* Westerwelle in Jerusalem for talks
* Says still time for diplomatic solution on Iran
* But deems "talks for sake of talks" with Iran unacceptable
* Israel wants tougher international action on Iran
By Jeffrey Heller
JERUSALEM, Sept 9 Germany's foreign minister on
Sunday urged Iran to make "substantial offers" to restart
nuclear talks with world powers and told Israel allowing the
Islamic Republic to get the bomb was "not an option".
Guido Westerwelle's comments, made during a visit to
Jerusalem, followed weeks of rhetoric in Israel over a possible
go-it-alone strike against Iran's nuclear facilities and calls
by Israeli Prime Minister Benjamin Netanyahu for world powers to
set a "red line" for Tehran.
Westerwelle, whose country, together with France, Britain,
Russia, China and the United States, has held three rounds of
inconclusive talks with Iran this year, said there was still
time for a diplomatic solution but warned Iran not to try to
acquire nuclear weapons.
"Nuclear arms in the hands of the Iranian government is not
an option and we will not accept this," he said as he met
Germany and other countries want Iran to open up its nuclear
facilities to international scrutiny and to provide proof that
its civilian nuclear programme does not have a military
"We share the concern in Israel about the nuclear programme
in Iran," Westerwelle told reporters in earlier talks with
Israeli Defence Minister Ehud Barak on Sunday.
"But it is serious, and it's crucial, and this means that
talks for the sake of talks is not what we are seeking," he
"And therefore we call on the government in Iran to come
back to the table with substantial offers, which is very
necessary and very crucial at this time."
At a meeting of European Union foreign ministers in Cyprus
on Friday, Germany, Britain and France called for new EU
sanctions against Iran.
The ministers did not say what further measures the EU could
take. The 27-nation bloc banned imports of Iranian oil and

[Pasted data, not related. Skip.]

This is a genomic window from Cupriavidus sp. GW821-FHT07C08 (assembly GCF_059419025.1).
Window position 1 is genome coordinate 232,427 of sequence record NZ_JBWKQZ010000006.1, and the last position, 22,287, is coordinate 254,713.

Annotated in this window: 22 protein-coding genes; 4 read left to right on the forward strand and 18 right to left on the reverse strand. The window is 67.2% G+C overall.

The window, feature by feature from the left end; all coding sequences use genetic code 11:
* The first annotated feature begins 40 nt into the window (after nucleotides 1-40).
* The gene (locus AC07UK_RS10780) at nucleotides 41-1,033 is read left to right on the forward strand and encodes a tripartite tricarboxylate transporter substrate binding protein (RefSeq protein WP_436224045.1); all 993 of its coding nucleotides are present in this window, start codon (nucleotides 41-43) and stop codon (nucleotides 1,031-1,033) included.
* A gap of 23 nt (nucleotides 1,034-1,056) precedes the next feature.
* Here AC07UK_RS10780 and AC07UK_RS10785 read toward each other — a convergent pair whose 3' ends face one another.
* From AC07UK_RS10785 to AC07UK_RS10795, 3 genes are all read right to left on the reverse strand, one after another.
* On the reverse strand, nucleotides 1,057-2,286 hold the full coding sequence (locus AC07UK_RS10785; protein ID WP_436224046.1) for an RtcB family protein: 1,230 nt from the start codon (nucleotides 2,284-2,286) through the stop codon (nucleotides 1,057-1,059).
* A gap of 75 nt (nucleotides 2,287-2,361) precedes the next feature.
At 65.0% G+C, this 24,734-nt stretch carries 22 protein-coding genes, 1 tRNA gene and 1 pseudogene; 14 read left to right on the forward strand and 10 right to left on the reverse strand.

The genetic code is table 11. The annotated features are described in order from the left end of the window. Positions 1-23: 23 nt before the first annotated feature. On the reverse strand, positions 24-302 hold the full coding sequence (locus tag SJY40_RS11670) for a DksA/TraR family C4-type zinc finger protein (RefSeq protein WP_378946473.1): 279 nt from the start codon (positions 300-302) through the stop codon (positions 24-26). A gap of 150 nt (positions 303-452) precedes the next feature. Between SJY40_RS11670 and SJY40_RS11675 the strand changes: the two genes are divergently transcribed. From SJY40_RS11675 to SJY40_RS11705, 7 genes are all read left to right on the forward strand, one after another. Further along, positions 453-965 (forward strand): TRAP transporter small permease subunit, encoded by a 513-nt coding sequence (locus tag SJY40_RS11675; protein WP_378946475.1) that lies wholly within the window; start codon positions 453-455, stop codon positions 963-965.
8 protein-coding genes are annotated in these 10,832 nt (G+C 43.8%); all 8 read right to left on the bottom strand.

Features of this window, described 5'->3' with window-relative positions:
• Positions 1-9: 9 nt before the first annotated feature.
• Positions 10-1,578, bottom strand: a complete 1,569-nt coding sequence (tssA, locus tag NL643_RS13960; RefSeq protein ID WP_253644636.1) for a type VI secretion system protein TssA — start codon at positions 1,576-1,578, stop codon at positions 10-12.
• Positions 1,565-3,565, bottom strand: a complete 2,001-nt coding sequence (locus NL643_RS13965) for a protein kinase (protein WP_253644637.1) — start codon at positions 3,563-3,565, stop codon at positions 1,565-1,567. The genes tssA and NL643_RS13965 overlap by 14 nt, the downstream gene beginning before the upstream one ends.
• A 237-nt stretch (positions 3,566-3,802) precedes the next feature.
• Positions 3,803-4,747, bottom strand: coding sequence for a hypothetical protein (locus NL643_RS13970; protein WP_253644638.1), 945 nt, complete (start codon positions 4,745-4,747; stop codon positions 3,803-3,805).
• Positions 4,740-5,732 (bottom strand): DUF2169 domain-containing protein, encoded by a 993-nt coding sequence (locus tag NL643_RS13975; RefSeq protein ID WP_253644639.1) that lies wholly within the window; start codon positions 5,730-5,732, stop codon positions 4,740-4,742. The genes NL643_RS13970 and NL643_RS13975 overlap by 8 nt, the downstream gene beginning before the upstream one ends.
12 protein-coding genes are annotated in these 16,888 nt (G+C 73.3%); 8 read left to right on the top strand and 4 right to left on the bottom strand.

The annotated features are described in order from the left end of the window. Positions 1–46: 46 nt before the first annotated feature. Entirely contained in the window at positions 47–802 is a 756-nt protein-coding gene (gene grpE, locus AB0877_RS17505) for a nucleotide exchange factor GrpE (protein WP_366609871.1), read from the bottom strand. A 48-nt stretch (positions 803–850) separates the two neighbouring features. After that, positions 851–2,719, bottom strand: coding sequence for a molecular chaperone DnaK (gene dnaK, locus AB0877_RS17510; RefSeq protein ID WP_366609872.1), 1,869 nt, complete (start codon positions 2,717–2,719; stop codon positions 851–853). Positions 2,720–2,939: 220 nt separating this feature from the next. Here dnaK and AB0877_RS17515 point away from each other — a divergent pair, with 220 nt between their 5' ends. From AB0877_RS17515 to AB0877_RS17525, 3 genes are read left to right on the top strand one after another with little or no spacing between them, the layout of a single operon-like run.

isolated its banking system in the last round of sanctions that
came into full force in July.
The sanctions appear to have contributed to a collapse in
the Iranian currency which plunged to an all-time low on Sunday.
Central Bank Governor Mahmoud Bahmani said: "We are fighting
with the world in an economic sense."
"The conditions we are in are war conditions," Bahmani
added, according to the Iranian Students' News Agency.
The sanctions are aimed at forcing Iran to curb nuclear
activities that the West believes are aimed at developing a
nuclear weapons capability, an allegation Tehran denies.
Iran says its nuclear work is for peaceful energy purposes
and that it will not bend to pressure from the West.
Israel, believed to be the only nuclear-armed state in the
Middle East, views the possibility of Iran developing a nuclear
bomb as a threat to its existence and has said it may use
military means if diplomacy and sanctions fail.
Addressing his Cabinet on Sunday, Netanyahu hailed Canada's
decision on Friday to cut diplomatic relations with Iran over
its nuclear activities.
"I call on the entire international community, or at least
on its responsible members, to follow in Canada's determined
path and set Iran moral and practical red lines, lines that will
stop its race to achieve nuclear weapons," Netanyahu said.